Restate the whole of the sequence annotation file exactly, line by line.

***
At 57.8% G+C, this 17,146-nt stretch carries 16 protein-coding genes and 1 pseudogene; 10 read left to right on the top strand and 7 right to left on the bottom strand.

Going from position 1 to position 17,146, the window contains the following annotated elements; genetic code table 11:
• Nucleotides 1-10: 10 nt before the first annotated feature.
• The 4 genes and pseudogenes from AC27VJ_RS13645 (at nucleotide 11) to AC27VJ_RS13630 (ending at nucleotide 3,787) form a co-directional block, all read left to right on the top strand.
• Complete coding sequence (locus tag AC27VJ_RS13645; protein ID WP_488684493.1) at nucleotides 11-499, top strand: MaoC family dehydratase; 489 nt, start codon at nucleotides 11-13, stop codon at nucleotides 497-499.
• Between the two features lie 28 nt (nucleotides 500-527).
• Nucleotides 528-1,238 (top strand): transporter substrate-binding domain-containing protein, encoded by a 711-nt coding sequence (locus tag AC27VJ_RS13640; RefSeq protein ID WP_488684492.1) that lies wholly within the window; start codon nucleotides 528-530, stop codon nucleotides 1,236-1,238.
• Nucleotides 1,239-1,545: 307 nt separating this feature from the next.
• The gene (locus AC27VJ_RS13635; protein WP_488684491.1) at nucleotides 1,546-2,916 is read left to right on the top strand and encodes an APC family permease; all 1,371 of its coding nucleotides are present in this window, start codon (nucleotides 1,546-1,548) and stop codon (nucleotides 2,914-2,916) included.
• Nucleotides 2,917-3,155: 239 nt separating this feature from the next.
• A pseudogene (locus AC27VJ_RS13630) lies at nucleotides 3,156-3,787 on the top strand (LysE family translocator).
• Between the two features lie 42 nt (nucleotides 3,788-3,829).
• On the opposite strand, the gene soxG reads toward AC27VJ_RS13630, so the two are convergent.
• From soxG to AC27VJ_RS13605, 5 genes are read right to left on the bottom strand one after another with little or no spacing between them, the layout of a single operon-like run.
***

At 57.8% G+C, this 17,146-nt stretch carries 16 protein-coding genes and 1 pseudogene; 10 read left to right on the top strand and 7 right to left on the bottom strand.

Going from position 1 to position 17,146, the window contains the following annotated elements; genetic code table 11:
• Nucleotides 1-10: 10 nt before the first annotated feature.
• The 4 genes and pseudogenes from AC27VJ_RS13645 (at nucleotide 11) to AC27VJ_RS13630 (ending at nucleotide 3,787) form a co-directional block, all read left to right on the top strand.
• Complete coding sequence (locus tag AC27VJ_RS13645; protein ID WP_488684493.1) at nucleotides 11-499, top strand: MaoC family dehydratase; 489 nt, start codon at nucleotides 11-13, stop codon at nucleotides 497-499.
• Between the two features lie 28 nt (nucleotides 500-527).
• Nucleotides 528-1,238 (top strand): transporter substrate-binding domain-containing protein, encoded by a 711-nt coding sequence (locus tag AC27VJ_RS13640; RefSeq protein ID WP_488684492.1) that lies wholly within the window; start codon nucleotides 528-530, stop codon nucleotides 1,236-1,238.
• Nucleotides 1,239-1,545: 307 nt separating this feature from the next.
• The gene (locus AC27VJ_RS13635; protein WP_488684491.1) at nucleotides 1,546-2,916 is read left to right on the top strand and encodes an APC family permease; all 1,371 of its coding nucleotides are present in this window, start codon (nucleotides 1,546-1,548) and stop codon (nucleotides 2,914-2,916) included.
• Nucleotides 2,917-3,155: 239 nt separating this feature from the next.
• A pseudogene (locus AC27VJ_RS13630) lies at nucleotides 3,156-3,787 on the top strand (LysE family translocator).
• Between the two features lie 42 nt (nucleotides 3,788-3,829).
• On the opposite strand, the gene soxG reads toward AC27VJ_RS13630, so the two are convergent.
• From soxG to AC27VJ_RS13605, 5 genes are read right to left on the bottom strand one after another with little or no spacing between them, the layout of a single operon-like run.